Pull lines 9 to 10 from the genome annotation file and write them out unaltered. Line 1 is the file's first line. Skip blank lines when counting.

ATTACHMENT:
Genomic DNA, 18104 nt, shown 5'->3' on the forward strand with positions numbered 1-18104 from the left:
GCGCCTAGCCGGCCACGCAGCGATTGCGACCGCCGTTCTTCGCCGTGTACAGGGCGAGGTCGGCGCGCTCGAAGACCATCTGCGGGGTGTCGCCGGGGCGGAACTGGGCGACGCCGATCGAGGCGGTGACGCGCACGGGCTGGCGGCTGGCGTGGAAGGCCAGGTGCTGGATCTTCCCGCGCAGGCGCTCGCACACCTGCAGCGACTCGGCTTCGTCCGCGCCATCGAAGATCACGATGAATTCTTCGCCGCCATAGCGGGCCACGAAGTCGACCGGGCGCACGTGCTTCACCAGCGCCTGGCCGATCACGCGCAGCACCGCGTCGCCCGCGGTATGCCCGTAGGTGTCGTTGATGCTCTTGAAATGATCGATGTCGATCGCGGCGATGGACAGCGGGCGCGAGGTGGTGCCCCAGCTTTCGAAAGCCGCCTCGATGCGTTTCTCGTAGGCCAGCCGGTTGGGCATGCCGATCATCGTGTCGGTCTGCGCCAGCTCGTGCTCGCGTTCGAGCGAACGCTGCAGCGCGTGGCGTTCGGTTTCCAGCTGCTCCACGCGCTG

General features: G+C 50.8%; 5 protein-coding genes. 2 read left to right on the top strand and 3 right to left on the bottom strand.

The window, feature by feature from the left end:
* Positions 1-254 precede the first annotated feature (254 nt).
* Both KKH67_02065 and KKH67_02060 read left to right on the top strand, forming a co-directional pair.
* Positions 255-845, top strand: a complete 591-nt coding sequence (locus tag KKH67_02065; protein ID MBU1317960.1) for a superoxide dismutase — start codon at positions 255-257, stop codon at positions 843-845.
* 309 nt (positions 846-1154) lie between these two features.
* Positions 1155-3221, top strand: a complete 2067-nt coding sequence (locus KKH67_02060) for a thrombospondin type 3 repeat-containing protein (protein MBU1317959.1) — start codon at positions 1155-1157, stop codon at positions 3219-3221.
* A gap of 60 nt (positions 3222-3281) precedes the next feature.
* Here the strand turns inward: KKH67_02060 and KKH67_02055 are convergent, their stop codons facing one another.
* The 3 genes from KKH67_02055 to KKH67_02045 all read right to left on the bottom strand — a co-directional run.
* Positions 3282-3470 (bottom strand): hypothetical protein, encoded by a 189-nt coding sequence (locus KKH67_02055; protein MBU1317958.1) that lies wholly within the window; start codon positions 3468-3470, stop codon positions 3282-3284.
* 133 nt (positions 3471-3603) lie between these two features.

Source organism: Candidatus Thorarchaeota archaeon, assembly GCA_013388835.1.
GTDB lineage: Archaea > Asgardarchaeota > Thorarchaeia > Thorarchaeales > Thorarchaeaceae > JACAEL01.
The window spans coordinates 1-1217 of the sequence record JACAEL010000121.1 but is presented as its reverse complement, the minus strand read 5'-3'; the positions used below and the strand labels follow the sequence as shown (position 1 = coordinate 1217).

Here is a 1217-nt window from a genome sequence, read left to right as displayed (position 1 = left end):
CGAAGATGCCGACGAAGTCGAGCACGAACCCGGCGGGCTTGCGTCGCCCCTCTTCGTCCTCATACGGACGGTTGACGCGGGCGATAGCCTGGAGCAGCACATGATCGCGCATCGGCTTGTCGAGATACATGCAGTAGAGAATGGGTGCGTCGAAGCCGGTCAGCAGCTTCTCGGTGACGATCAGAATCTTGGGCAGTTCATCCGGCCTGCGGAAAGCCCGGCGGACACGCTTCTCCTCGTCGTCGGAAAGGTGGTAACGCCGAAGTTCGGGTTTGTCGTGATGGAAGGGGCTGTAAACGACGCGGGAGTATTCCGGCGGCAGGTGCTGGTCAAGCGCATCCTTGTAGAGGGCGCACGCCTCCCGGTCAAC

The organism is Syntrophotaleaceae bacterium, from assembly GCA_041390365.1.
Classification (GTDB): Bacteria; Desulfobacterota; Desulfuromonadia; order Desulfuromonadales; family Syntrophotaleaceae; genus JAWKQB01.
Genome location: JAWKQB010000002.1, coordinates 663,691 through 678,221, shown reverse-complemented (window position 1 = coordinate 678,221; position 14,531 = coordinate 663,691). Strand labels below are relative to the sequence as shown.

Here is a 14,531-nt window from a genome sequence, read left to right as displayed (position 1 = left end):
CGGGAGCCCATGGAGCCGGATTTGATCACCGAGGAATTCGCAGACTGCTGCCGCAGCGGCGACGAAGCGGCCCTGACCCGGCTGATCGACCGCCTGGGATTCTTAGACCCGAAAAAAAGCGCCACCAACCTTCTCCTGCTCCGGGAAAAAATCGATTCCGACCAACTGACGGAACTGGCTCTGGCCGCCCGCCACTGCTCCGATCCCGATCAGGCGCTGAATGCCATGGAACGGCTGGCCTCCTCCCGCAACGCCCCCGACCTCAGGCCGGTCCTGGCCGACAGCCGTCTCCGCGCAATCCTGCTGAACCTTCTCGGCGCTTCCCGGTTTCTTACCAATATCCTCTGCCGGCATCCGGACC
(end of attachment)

* Positions 1155-3221, top strand: a complete 2067-nt coding sequence (locus KKH67_02060) for a thrombospondin type 3 repeat-containing protein (protein MBU1317959.1) — start codon at positions 1155-1157, stop codon at positions 3219-3221.
* A gap of 60 nt (positions 3222-3281) precedes the next feature.